Have you ever looked at a $20 bill and thought about where it’s been and how many people have touched it? If you think about it, it’s can be a little unsettling and in reality may make you wonder “What’s in your wallet?” in more ways than one!
The average $20 bill is in circulation for 7.7 years, according to a report issued by the Federal Reserve. It has a longer life span than the $10 or $5 bill based primarily on use, while a $100 will probably remain in circulation for up to 15 years. But what does it take to create the currency that we use every day without thought!
Join me today as my guest, David McAdams, President of McAdams Tax Advisory Group, and I discuss what goes into creating a $20 bill and what determines when a bill’s lifespan ends.
We will be discussing:
- What makes money special and why do they make it different than regular paper?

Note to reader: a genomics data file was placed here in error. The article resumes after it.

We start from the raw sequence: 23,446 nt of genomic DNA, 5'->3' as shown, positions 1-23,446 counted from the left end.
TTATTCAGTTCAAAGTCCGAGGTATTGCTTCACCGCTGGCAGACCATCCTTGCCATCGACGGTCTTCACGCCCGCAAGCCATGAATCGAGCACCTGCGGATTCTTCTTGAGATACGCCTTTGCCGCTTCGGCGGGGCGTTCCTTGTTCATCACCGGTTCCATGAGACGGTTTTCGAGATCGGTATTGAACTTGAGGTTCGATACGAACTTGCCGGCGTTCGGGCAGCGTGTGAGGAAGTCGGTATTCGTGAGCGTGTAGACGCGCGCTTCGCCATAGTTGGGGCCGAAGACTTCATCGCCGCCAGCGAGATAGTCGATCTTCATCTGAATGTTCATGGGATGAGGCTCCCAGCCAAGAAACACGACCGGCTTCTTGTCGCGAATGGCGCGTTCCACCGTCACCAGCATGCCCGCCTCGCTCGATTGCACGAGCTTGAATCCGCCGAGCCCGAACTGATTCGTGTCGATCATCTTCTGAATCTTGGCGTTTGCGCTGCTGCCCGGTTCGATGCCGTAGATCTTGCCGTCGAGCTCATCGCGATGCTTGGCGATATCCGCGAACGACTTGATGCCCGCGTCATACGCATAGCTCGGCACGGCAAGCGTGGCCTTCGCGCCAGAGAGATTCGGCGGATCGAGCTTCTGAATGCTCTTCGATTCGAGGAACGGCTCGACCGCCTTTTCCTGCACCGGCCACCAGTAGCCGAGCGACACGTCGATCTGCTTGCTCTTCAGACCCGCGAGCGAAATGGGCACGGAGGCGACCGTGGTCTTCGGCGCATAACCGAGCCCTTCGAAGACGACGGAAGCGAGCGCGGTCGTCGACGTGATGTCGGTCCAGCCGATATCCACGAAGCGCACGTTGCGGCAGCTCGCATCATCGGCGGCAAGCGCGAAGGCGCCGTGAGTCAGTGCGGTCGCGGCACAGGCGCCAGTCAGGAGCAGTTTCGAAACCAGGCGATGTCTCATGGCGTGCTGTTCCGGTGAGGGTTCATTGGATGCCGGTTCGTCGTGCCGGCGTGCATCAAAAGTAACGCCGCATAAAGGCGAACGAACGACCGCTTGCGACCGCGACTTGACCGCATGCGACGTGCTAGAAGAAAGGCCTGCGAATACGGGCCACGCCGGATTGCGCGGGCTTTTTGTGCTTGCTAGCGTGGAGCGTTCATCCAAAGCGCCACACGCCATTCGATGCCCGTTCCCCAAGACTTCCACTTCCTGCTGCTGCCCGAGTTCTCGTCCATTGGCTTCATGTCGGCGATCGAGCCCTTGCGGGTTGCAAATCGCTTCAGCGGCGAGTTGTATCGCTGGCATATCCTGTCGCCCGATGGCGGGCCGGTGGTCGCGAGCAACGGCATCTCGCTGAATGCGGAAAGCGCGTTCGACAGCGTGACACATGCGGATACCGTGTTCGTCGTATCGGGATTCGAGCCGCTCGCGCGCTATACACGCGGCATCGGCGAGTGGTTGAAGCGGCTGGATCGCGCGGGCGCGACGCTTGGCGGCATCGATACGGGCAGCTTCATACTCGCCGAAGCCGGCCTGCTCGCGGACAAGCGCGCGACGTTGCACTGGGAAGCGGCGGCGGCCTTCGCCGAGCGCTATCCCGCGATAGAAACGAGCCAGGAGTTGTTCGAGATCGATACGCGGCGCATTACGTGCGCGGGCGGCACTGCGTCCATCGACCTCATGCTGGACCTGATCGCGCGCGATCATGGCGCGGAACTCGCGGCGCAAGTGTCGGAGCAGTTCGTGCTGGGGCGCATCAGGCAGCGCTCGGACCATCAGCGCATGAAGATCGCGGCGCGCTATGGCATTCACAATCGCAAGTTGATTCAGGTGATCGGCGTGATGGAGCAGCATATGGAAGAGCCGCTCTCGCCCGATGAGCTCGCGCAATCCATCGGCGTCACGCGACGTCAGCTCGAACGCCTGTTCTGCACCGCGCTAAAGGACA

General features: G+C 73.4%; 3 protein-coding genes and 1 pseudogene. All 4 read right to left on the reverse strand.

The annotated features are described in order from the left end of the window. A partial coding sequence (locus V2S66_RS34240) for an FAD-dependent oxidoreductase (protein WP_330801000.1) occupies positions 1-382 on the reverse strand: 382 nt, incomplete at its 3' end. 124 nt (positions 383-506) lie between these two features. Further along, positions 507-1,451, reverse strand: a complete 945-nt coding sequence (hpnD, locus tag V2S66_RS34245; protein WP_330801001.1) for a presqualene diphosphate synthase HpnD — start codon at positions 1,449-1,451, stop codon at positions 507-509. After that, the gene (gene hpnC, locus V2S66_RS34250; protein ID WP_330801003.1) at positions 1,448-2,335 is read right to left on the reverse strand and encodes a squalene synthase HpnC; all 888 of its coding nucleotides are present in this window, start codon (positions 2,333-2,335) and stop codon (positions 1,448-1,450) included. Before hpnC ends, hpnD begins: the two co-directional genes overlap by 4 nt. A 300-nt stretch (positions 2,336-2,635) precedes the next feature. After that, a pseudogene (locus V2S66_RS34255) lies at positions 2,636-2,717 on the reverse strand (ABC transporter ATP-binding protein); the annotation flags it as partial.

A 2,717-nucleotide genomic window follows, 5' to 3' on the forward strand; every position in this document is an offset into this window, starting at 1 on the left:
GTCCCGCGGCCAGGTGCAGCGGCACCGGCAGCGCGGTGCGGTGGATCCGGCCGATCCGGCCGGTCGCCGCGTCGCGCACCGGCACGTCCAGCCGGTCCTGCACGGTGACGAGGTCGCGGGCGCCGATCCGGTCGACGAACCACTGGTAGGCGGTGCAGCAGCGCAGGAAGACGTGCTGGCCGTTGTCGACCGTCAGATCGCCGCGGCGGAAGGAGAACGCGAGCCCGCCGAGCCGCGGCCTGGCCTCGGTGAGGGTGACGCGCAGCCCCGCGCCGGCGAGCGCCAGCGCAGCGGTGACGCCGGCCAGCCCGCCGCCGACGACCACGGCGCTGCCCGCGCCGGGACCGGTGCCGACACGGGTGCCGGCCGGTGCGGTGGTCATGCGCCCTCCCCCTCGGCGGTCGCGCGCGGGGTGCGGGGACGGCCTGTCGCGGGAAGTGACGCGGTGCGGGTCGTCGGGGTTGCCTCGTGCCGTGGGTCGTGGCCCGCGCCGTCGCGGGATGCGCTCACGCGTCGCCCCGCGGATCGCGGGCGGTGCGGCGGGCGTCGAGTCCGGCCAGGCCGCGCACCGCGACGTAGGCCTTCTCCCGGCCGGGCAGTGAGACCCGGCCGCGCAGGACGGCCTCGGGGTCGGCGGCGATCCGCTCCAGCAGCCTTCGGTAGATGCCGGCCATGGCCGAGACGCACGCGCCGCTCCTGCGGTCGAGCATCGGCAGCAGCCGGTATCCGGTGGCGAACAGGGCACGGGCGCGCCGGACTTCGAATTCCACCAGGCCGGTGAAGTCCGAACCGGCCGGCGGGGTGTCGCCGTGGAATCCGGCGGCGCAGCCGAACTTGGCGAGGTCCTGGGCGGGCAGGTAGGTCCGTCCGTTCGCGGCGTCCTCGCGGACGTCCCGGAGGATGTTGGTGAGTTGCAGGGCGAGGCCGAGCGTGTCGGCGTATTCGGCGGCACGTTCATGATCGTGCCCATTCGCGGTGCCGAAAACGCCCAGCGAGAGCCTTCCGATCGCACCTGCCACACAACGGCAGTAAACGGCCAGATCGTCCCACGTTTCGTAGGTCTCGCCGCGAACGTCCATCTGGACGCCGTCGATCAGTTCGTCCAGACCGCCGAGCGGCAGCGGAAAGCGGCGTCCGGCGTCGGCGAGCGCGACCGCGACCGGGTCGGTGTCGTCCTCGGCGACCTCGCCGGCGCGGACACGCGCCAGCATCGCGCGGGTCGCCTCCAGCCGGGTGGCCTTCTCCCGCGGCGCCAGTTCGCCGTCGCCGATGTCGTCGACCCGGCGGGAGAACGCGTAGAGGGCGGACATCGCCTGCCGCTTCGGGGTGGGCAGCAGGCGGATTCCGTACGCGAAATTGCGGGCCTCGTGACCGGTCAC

- What is the printing process like?
- What happens once the printing is complete?
- Where does it go from there? How does it end up in the hands of the consumer?
- What security features does the bill have? How do you know if it’s real or counterfeit?
Did you know that it takes about 4,000 double folds – first forward and then backward – before a $20 bill will start to tear?
Going back to ancient times, we have always been fascinated with money and it’s power. Is it here to stay or will technology cause it to fade into our past?